The Independent Establishment
Derek Holman left and Brian E Parker want to make things simple for clients

Derek Holman (left) and Brian E. Parker want to make things simple for clients.

Old Friends, Advisor Allies

Derek Holman and Brian E. Parker had a leg up on their peers when they founded EP Wealth Advisors, an RIA in Torrance, Calif., in 1999. The two, ages 43 and 42, respectively, have been friends since middle school and each served as best man at the other’s wedding. It’s a good basis for a business relationship, they say.

“We’re both competitive. We both push each other as well. Sometimes, a solo practitioner may not have that other person to bounce ideas off of,” Holman says. Says Parker: “We go back so long, we basically treat each other like brothers.”

Today they’ve pushed EP to $2.3 billion in assets, with an average household account of $1 million. And, there’s more growth planned; EP has completed two acquisitions totaling $260 million in AUM over the past year and a half and has set a $5 billion AUM target for 2020. 

One thing they agreed on years ago was a mutual desire to leave the sales world behind when they formed EP. Holman was a broker at Paine Webber, and Parker worked at John Hancock. They found the RIA’s fiduciary requirements appealing—“the kind of advice we wanted our parents to get,” Holman says—and a model that they believed would likely be embraced by more firms in the years to come.

Over time, they focused on wealth management and financial planning as specialties, serving individuals and small business owners. EP recently added its fourth financial planner, a CPA, to its total staff of 53. Holman says EP’s planners are becoming more involved in client relations.

As the RIA field becomes more competitive with the widening fiduciary requirements put in place by the Department of Labor starting next year, EP senses a greater need to differentiate itself. Having an accountant on board is one way of doing that: Among other things, it allows EP to help its small business clients with the common problem of distinguishing between personal and business expenses.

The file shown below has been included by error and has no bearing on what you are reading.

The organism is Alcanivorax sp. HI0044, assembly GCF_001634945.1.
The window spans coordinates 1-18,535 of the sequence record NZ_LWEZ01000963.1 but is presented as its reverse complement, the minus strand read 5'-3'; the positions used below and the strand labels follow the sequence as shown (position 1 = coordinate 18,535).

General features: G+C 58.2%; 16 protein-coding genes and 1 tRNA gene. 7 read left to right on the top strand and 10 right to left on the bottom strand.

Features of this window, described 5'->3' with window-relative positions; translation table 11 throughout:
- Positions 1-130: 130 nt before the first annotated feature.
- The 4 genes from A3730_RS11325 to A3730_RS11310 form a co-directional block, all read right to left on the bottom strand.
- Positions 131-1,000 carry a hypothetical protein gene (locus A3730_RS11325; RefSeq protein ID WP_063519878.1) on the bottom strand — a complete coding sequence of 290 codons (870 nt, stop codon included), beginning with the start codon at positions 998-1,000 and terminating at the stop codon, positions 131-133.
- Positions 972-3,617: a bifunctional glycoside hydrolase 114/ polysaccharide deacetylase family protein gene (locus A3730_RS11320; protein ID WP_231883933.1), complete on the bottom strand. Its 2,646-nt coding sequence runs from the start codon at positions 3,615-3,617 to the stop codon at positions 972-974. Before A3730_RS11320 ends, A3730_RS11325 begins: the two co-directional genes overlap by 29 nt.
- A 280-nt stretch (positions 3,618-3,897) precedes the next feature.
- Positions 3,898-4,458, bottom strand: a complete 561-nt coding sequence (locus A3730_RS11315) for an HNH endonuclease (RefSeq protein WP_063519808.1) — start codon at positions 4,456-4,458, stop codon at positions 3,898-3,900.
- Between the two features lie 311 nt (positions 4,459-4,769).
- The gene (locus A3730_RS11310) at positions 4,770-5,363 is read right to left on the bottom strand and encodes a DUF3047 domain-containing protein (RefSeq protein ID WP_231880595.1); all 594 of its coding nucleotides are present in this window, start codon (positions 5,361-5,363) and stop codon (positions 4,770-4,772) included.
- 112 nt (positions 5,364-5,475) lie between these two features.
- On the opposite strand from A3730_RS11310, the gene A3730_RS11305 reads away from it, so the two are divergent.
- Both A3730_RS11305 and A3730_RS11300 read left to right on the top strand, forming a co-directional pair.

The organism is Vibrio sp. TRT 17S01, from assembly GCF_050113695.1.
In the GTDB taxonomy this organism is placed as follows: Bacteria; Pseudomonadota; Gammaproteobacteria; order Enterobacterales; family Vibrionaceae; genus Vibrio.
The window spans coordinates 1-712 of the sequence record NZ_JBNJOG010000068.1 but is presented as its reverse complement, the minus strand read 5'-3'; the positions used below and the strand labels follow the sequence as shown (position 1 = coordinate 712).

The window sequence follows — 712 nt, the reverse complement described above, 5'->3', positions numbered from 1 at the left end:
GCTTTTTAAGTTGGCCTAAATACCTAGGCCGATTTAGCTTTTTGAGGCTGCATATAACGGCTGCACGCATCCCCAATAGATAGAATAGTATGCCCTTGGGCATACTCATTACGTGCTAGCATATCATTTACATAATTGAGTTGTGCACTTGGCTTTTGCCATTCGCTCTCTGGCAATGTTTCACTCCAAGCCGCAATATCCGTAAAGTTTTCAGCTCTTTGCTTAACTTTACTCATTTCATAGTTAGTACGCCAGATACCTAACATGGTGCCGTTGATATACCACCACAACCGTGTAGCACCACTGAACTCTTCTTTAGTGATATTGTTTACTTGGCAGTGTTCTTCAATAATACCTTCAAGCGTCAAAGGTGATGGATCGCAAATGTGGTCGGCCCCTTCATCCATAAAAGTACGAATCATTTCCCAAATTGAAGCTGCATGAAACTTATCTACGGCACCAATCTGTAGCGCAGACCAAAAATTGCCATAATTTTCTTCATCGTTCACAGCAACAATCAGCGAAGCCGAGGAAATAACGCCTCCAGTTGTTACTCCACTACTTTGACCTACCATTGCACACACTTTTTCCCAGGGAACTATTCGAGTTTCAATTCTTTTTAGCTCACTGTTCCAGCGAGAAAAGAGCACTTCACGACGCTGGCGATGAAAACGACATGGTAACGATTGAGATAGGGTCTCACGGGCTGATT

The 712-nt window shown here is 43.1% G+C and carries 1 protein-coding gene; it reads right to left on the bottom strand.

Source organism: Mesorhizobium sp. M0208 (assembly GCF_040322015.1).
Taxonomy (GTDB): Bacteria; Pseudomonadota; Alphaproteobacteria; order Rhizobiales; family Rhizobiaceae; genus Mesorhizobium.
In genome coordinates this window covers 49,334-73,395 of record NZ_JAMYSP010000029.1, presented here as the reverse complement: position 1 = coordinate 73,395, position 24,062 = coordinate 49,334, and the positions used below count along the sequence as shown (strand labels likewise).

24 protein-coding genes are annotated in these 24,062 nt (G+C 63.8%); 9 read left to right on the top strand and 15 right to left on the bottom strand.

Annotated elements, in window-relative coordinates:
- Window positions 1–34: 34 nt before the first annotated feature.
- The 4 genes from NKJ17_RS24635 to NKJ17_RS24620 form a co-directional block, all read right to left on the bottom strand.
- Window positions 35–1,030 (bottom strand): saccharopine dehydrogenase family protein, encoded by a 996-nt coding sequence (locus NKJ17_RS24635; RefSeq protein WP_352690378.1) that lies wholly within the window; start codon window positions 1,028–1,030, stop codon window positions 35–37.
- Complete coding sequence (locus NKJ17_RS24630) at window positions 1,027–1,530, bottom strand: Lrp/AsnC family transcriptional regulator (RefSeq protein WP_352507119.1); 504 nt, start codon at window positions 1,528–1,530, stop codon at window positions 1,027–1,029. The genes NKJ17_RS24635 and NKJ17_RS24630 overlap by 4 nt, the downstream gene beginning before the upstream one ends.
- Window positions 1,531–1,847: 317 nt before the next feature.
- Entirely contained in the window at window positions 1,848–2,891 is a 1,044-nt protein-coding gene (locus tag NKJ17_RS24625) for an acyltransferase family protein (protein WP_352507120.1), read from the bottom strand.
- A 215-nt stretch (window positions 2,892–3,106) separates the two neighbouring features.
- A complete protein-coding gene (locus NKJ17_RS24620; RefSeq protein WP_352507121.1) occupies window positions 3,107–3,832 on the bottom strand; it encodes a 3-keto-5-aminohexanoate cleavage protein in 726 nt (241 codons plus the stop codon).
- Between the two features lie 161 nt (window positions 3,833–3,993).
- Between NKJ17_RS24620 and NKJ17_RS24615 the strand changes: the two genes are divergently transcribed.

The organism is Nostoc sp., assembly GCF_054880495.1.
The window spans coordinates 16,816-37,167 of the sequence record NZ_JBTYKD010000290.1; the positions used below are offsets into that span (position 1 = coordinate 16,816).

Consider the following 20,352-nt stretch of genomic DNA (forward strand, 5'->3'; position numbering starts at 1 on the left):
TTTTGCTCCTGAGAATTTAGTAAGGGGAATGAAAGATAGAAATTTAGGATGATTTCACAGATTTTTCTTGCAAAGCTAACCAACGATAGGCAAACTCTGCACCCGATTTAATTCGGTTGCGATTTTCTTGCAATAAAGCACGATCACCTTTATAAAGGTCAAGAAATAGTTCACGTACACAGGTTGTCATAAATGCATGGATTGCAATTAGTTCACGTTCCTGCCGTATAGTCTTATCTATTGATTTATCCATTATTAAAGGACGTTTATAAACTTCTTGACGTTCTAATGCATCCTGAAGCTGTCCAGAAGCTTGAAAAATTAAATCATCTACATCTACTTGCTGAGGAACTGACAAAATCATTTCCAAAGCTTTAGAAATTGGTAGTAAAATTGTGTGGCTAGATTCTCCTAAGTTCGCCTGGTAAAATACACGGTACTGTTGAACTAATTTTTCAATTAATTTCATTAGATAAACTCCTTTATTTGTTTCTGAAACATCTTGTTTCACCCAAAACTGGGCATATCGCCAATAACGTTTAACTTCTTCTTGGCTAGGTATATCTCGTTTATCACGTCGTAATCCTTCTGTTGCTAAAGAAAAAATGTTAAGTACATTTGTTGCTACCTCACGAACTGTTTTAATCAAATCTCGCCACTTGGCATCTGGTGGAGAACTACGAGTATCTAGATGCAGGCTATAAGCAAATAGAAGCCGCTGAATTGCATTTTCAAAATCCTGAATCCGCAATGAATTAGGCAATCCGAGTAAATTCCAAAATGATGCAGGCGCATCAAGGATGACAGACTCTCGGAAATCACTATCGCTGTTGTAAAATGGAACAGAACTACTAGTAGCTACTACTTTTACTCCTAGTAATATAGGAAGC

Another differentiator is an emphasis on simplification for clients. Holman says EP now limits statements prepared for meetings with investors to just a handful of pages, with an emphasis not on performance but on showing whether they’re meeting financial goals. 

“Financial statements just don’t do that right now,” he says. “Financial statements will show you the percent gain this month, that month. But ultimately, what is it for? What are you trying to achieve with that?” 

Parker says EP’s $5 billion AUM target for 2020 isn’t tied to some larger strategic mission for the firm. “The goal is to expand our offering within what we consider our geographic footprint, and build a good business.” Meanwhile, he and Holman are delegating more management responsibilities, such as interviewing job applicants, to others in the firm. It’s essential for growth, Parker says.

“If we made the company wait for us to be involved in every last decision, it would certainly slow the company down,” Parker says. “The more you really put your faith in your employees, the happier they’re going to be. Everyone benefits from a growing company.” 

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